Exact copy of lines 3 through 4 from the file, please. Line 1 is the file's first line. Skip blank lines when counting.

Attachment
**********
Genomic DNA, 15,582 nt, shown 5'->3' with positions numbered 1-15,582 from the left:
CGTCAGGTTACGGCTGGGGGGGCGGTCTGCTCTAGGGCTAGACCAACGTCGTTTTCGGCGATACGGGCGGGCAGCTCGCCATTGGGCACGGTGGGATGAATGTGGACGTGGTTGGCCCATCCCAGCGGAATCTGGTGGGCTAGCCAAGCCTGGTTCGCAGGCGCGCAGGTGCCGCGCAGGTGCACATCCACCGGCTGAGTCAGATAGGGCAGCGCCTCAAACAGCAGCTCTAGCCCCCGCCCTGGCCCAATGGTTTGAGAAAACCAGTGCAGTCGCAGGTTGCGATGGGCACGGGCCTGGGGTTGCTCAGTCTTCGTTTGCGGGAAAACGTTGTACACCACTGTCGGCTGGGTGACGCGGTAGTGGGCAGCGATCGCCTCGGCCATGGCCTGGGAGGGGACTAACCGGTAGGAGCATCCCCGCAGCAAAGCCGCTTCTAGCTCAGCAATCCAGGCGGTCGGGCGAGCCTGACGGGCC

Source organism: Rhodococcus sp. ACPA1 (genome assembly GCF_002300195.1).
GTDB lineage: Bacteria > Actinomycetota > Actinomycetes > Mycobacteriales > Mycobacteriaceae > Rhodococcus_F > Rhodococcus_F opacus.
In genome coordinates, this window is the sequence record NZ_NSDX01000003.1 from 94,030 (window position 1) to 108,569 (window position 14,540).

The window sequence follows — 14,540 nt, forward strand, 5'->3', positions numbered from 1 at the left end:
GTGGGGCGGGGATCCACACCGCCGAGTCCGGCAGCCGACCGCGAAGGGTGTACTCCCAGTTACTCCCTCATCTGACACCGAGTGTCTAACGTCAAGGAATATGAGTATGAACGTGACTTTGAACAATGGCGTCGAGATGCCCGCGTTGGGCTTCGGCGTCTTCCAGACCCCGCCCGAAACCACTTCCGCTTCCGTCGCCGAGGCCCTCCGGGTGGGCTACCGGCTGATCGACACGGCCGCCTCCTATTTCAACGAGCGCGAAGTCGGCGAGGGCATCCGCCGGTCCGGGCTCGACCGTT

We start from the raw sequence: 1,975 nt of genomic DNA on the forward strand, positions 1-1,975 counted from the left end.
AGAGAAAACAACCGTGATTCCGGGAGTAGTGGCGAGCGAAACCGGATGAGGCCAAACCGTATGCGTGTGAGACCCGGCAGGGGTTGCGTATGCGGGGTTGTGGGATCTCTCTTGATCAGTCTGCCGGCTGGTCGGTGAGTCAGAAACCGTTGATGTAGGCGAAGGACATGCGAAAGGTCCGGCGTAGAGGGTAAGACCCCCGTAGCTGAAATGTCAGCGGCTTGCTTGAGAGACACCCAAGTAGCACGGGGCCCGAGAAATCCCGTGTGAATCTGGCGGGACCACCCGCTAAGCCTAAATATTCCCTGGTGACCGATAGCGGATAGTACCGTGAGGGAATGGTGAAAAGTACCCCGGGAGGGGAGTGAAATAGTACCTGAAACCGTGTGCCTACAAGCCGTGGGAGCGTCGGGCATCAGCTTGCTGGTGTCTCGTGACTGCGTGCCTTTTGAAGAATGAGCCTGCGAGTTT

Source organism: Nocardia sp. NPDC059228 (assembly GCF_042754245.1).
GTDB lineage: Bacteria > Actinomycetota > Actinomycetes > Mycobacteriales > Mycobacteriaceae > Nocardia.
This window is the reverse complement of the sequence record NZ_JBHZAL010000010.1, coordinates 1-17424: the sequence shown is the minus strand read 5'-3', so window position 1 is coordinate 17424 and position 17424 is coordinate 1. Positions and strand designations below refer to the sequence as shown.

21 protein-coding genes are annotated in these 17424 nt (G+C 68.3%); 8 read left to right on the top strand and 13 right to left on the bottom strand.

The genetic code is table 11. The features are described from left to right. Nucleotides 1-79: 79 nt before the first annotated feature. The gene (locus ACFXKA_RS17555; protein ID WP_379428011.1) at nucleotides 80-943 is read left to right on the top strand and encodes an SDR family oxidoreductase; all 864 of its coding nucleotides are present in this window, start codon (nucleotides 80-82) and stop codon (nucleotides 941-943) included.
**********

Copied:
Source organism: Rhodococcus sp. ACPA1 (genome assembly GCF_002300195.1).
GTDB lineage: Bacteria > Actinomycetota > Actinomycetes > Mycobacteriales > Mycobacteriaceae > Rhodococcus_F > Rhodococcus_F opacus.